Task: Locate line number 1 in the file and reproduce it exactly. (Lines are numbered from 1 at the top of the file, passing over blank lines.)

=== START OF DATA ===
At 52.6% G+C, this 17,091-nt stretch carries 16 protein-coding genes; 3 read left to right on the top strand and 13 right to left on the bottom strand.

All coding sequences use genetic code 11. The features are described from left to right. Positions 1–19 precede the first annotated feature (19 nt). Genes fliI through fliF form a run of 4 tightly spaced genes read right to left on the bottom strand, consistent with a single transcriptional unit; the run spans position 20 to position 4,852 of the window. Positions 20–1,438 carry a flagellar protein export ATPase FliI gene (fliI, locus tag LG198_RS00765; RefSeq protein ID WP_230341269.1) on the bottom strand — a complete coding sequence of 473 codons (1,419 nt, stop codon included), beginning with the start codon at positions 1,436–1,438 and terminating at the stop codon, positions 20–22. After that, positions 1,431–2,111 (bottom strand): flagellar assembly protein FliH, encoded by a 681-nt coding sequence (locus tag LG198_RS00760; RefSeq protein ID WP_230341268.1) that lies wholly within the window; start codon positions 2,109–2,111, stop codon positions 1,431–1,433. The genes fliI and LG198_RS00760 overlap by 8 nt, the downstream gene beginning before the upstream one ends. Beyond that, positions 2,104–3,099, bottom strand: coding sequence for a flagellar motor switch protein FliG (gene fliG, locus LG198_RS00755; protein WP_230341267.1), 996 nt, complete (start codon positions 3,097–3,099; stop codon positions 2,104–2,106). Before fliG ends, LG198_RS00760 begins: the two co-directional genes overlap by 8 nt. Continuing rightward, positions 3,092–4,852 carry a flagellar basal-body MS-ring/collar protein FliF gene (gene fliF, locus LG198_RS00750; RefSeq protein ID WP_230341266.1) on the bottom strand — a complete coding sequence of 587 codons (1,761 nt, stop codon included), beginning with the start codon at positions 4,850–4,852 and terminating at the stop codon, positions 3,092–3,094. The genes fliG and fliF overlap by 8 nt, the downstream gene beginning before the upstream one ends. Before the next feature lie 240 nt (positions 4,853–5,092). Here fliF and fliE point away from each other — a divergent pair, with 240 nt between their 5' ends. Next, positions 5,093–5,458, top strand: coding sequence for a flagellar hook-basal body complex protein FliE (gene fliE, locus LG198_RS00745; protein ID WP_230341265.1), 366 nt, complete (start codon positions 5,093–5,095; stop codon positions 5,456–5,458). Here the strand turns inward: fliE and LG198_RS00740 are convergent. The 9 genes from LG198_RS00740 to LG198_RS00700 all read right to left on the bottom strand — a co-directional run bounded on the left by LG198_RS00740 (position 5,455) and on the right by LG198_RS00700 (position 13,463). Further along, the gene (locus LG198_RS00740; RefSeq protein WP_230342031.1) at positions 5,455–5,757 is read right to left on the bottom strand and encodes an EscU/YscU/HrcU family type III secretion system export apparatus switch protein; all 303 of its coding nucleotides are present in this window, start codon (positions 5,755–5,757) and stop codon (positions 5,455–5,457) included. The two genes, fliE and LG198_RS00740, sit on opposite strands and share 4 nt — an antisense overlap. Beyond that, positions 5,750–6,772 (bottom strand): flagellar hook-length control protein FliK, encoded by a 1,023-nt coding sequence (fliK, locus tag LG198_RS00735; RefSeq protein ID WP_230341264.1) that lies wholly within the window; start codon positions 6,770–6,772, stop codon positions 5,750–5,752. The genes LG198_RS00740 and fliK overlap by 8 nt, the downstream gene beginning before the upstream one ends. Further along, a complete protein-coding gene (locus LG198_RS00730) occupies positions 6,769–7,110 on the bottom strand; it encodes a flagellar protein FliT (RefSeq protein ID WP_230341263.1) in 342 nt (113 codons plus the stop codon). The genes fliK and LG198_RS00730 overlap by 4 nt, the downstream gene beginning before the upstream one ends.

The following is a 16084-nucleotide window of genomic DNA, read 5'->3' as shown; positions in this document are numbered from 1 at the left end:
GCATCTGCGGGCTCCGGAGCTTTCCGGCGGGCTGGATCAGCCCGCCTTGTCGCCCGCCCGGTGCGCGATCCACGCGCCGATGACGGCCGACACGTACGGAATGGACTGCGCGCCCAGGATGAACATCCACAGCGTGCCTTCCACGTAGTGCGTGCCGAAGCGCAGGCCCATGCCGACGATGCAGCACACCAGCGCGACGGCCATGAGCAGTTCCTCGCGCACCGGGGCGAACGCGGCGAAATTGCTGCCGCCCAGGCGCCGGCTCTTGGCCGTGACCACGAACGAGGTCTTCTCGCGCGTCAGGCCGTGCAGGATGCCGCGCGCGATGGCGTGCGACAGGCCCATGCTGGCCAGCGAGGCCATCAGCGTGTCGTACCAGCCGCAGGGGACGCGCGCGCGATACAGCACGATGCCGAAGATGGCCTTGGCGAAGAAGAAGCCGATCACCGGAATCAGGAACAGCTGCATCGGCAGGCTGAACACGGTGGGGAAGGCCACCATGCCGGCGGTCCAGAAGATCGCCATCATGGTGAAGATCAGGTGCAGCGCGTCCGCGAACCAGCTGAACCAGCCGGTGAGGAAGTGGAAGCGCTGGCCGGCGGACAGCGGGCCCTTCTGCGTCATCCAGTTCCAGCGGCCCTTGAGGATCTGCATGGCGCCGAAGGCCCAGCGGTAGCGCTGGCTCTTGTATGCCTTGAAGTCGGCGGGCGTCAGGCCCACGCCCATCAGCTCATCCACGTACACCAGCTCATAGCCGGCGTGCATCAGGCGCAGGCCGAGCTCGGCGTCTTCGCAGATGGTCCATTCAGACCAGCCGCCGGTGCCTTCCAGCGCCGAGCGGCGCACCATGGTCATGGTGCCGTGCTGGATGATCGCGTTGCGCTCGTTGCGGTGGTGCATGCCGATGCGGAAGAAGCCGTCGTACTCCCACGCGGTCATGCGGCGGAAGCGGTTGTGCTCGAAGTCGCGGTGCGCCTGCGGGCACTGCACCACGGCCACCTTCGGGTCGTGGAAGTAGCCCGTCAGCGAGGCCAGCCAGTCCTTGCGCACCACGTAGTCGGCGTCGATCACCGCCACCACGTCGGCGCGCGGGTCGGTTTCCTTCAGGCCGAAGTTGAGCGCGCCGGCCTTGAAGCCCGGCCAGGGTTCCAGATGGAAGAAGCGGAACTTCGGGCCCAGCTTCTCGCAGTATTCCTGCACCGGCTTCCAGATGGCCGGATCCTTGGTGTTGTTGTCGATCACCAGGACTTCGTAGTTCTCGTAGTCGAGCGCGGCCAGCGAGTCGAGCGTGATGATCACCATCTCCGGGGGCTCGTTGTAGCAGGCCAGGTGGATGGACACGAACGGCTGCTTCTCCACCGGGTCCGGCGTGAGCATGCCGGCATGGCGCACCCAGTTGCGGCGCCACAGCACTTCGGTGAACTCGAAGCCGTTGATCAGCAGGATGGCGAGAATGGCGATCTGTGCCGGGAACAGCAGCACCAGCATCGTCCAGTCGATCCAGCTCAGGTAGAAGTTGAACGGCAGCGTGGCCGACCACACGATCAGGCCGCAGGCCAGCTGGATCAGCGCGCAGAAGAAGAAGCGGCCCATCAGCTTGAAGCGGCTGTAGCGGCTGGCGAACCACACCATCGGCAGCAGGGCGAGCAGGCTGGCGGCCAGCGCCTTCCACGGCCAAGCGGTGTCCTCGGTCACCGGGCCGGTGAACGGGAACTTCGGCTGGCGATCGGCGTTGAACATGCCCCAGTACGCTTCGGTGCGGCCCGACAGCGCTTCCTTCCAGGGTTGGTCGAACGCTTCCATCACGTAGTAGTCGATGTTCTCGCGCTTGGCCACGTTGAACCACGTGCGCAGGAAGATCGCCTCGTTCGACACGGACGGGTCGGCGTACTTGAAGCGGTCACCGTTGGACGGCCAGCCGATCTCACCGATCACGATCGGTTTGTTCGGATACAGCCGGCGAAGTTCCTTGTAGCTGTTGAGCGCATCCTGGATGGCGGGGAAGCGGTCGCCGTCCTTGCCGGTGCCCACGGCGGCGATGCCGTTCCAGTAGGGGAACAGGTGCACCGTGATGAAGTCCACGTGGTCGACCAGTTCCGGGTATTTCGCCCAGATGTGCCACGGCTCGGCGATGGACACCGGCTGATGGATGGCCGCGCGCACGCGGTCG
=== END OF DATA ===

At 52.6% G+C, this 17,091-nt stretch carries 16 protein-coding genes; 3 read left to right on the top strand and 13 right to left on the bottom strand.